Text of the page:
The Old Church

The oldest building and the oldest parish church in Amsterdam majestically rises above De Wallen, one of the world’s largest red-light districts and certainly its most famous. One would think it least likely that a red-light district should surround a religious temple of such scale and grandeur. Yet the connection has existed for centuries, the red-light district having been located around this area since the Middle Ages. And the sailors whose ships anchored in the Amsterdam harbor during the Golden Age would pay a visit to the prostitutes before being absolved of their sins at the Old Church.
The church was founded around 1213 and was consecrated by the bishop of Utrecht with Saint Nicholas as its patron saint. The Oude Kerk is the only remaining church in Amsterdam that was built as, and until the Reformation acted as, a Catholic church. During the Reformation, statues were removed, frescoes painted over, ceremonial silver stolen or melted down, and the Catholics driven to hold their services in clandestine churches such as Our Lord in the Attic [2]. In addition to religious purposes, the church also fulfilled secular ones. Fishermen repaired their sails and nets here and it acted as a meeting point for citizens and merchants, where they could exchange thoughts or wander around while the organist played. In the Middle Ages, these activities earned the Oude Kerk a nickname of ‘Amsterdam’s Living Room.’
Over 10,000 Amsterdam citizens were buried under the flagstones of the Old Church. Hundreds of gravestones with names chiseled in stone remain to this day, including that of Saskia van Uylenburgh, Rembrandt’s beloved wife; J.P. Sweelinck, the famous organist and composer, and Jacob van Heemskerck, a famous Dutch seafarer and explorer who saved the crew of Barentz’s polar expedition which got lost while trying to discover the northern passage.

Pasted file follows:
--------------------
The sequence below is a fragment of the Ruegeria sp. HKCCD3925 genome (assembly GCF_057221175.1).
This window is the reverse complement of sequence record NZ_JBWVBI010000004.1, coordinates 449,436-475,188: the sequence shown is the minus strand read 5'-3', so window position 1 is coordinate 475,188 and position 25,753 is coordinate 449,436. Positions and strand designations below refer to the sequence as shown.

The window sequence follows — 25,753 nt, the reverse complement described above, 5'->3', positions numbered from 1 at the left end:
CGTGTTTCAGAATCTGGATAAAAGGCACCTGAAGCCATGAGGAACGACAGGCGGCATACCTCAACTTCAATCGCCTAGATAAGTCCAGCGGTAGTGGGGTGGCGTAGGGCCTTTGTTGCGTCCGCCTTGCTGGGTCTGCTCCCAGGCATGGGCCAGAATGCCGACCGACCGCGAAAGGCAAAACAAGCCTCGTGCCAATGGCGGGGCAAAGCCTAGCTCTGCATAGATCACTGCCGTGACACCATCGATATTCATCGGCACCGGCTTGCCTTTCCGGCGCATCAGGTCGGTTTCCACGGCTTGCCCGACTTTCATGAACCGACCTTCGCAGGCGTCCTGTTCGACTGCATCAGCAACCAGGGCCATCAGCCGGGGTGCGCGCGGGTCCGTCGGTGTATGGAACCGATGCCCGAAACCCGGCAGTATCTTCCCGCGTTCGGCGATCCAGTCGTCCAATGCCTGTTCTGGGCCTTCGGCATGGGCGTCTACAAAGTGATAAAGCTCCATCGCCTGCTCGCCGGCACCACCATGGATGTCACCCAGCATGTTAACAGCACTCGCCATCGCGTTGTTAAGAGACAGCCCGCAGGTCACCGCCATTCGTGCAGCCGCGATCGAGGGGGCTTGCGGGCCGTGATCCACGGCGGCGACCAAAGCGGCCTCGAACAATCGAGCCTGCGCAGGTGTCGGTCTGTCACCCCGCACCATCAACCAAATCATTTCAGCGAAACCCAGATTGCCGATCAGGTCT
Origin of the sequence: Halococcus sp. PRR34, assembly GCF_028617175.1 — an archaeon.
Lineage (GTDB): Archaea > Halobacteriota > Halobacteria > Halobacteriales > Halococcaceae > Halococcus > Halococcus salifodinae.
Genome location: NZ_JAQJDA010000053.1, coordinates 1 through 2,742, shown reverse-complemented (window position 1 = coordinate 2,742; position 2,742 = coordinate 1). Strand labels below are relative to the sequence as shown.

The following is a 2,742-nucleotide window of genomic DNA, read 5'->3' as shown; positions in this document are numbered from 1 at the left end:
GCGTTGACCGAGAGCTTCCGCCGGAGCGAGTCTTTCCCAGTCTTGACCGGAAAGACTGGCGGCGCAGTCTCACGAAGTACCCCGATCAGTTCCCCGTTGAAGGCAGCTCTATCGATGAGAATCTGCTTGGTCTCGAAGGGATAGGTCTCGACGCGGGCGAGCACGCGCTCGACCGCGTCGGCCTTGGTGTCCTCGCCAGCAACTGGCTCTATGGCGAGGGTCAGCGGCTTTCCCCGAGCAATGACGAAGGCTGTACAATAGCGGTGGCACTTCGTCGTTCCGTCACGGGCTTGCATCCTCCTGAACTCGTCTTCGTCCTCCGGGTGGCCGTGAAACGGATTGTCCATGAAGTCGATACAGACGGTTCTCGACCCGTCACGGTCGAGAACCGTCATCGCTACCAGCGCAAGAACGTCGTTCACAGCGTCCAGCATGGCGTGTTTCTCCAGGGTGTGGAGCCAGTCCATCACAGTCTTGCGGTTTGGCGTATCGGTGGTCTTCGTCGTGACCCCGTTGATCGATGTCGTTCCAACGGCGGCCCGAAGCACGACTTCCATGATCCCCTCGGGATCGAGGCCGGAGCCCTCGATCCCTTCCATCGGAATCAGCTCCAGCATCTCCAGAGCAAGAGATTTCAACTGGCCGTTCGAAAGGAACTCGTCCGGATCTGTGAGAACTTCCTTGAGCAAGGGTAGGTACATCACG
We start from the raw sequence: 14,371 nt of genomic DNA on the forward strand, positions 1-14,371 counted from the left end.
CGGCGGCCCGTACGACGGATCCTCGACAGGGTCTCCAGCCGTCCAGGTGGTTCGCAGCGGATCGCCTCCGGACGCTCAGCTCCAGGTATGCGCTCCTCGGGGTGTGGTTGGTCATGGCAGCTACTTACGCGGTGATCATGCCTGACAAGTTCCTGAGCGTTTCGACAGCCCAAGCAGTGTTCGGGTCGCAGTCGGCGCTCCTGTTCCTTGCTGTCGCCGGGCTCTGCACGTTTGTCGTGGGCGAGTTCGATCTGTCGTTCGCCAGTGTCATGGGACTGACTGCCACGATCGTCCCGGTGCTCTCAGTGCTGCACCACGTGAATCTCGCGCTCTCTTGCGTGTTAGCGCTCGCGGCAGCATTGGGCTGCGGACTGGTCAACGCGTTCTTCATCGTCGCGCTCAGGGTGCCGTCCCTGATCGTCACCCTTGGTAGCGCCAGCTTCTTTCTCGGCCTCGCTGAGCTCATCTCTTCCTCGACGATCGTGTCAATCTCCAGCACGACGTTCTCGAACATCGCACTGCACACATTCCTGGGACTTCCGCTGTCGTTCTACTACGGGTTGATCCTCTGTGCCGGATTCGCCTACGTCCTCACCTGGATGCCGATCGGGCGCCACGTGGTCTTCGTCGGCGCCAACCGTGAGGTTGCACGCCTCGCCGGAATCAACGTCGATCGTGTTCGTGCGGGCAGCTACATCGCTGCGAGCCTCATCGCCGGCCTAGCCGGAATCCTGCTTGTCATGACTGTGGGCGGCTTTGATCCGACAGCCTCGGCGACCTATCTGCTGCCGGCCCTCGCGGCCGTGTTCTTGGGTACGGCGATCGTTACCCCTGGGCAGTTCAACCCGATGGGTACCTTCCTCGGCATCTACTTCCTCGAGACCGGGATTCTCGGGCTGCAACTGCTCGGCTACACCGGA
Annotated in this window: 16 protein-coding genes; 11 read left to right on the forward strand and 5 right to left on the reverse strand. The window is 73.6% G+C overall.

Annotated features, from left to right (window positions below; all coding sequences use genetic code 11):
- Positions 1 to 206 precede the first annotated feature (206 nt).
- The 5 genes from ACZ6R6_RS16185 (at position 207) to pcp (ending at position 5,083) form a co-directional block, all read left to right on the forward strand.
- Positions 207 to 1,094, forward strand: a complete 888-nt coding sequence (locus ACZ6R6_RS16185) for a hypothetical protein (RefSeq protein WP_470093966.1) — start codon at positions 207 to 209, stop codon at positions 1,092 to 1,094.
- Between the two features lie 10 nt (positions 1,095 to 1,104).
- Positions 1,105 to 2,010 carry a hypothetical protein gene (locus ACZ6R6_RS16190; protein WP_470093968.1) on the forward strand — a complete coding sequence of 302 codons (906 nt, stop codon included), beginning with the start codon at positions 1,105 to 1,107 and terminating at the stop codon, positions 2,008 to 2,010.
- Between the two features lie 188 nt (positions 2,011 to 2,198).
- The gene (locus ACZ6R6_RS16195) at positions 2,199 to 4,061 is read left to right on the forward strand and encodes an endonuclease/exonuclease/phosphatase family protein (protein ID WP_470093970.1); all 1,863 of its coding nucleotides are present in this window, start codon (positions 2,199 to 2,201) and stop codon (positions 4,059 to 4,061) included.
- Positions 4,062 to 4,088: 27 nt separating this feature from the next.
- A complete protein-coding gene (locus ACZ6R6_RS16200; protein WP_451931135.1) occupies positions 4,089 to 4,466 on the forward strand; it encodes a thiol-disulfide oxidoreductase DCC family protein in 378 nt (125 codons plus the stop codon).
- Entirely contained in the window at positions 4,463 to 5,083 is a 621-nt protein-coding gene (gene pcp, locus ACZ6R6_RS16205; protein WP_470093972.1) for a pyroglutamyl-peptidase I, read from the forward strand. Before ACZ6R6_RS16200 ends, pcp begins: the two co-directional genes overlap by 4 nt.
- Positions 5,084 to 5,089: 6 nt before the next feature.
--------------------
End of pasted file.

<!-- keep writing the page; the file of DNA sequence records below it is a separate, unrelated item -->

These days the church is a favorable venue for weddings, exhibitions and concerts. Weddings have taken place here since the Middle Ages. The following piece of advice is written above the Red Door, which the couples about to get married have been going through since 1580: 'Tishaestgetroutdatlange rout', which means ‘Hasty marriage leads to long suffering'. The door contains a small peephole window called 'judas', through which curious onlookers could spy on the couple.
The square surrounding the Old Church, called Oudekerksplein, originally acted as a graveyard. In 1655 the graveyard was cleared and moved to a new location beyond the city walls, and the present square was created. Around the back of the Oude Kerk there are some 35 windows from behind which prostitutes offer their services. As part of the so-called Project 1012 introduced in 2007, the Amsterdam city council has already reduced the number of prostitutes’ working windows around Oudekerksplein by about a third. By 2030 the municipality intends to remove all brothels from the square and replace them with restaurants, boutiques and arts and crafts galleries. The coffeeshop located on the Oudekerksplein would also be closed in accordance with this plan. The square features two artworks. A sculpture entitled Belle represents a prostitute in a window frame and honors the sex workers of the world. It was placed there in 2007. The plaque on this statue reads, "Respect sex workers all over the world". About 10 meters to the east, among the cobblestones, you will find a bronze relief of a hand caressing a female breast. This sculpture was placed among the cobblestones by an anonymous artist in February 1993.